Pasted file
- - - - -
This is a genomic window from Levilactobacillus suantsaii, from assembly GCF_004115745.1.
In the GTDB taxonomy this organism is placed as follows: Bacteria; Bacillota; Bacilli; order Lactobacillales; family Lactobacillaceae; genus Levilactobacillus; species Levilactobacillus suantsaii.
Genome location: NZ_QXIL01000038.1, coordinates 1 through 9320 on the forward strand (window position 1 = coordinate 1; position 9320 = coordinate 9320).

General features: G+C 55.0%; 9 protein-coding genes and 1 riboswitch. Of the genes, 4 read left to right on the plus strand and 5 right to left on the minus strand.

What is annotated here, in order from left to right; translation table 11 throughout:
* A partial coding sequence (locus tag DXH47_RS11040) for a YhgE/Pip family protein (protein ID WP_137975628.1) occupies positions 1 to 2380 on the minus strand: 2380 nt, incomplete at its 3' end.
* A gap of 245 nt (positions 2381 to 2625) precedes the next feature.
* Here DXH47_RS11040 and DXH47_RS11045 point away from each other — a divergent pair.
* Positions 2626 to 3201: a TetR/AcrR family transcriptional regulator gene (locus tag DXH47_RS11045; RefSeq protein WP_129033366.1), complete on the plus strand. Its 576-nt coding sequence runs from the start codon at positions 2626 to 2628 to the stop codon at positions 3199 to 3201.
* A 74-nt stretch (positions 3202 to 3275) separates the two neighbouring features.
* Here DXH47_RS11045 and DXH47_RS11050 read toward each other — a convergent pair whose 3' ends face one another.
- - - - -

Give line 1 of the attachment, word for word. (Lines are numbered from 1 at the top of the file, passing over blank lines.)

This is a genomic window from Levilactobacillus suantsaii, from assembly GCF_004115745.1.